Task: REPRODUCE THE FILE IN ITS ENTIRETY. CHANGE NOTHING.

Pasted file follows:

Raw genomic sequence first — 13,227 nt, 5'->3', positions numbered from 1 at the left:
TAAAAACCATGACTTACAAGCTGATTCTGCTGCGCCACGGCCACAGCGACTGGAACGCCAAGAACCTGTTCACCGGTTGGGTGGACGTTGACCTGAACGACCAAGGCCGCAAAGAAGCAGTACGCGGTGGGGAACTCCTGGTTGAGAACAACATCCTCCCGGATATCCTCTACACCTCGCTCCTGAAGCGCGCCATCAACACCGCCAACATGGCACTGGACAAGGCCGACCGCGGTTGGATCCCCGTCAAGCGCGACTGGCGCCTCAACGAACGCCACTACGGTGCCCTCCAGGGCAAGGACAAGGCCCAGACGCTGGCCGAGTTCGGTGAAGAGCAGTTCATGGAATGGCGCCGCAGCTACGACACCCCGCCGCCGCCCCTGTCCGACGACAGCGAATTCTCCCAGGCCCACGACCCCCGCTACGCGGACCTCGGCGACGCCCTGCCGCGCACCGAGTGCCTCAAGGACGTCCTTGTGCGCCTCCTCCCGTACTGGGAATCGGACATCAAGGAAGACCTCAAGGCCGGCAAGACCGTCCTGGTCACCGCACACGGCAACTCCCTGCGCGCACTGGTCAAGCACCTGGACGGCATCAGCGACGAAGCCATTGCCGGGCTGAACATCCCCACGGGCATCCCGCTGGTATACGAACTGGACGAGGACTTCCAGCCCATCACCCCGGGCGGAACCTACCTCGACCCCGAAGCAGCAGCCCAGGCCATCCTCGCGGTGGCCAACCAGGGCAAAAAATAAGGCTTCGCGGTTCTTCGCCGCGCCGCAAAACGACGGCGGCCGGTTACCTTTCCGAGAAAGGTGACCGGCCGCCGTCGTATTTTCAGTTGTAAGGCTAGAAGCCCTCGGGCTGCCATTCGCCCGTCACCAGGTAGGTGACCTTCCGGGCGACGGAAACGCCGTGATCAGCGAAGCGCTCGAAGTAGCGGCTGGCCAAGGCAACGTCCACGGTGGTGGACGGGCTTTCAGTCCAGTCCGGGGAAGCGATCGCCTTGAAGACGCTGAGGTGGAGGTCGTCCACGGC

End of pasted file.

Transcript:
Raw genomic sequence first — 13,227 nt, 5'->3', positions numbered from 1 at the left:
TAAAAACCATGACTTACAAGCTGATTCTGCTGCGCCACGGCCACAGCGACTGGAACGCCAAGAACCTGTTCACCGGTTGGGTGGACGTTGACCTGAACGACCAAGGCCGCAAAGAAGCAGTACGCGGTGGGGAACTCCTGGTTGAGAACAACATCCTCCCGGATATCCTCTACACCTCGCTCCTGAAGCGCGCCATCAACACCGCCAACATGGCACTGGACAAGGCCGACCGCGGTTGGATCCCCGTCAAGCGCGACTGGCGCCTCAACGAACGCCACTACGGTGCCCTCCAGGGCAAGGACAAGGCCCAGACGCTGGCCGAGTTCGGTGAAGAGCAGTTCATGGAATGGCGCCGCAGCTACGACACCCCGCCGCCGCCCCTGTCCGACGACAGCGAATTCTCCCAGGCCCACGACCCCCGCTACGCGGACCTCGGCGACGCCCTGCCGCGCACCGAGTGCCTCAAGGACGTCCTTGTGCGCCTCCTCCCGTACTGGGAATCGGACATCAAGGAAGACCTCAAGGCCGGCAAGACCGTCCTGGTCACCGCACACGGCAACTCCCTGCGCGCACTGGTCAAGCACCTGGACGGCATCAGCGACGAAGCCATTGCCGGGCTGAACATCCCCACGGGCATCCCGCTGGTATACGAACTGGACGAGGACTTCCAGCCCATCACCCCGGGCGGAACCTACCTCGACCCCGAAGCAGCAGCCCAGGCCATCCTCGCGGTGGCCAACCAGGGCAAAAAATAAGGCTTCGCGGTTCTTCGCCGCGCCGCAAAACGACGGCGGCCGGTTACCTTTCCGAGAAAGGTGACCGGCCGCCGTCGTATTTTCAGTTGTAAGGCTAGAAGCCCTCGGGCTGCCATTCGCCCGTCACCAGGTAGGTGACCTTCCGGGCGACGGAAACGCCGTGATCAGCGAAGCGCTCGAAGTAGCGGCTGGCCAAGGCAACGTCCACGGTGGTGGACGGGCTTTCAGTCCAGTCCGGGGAAGCGATCGCCTTGAAGACGCTGAGGTGGAGGTCGTCCACGGC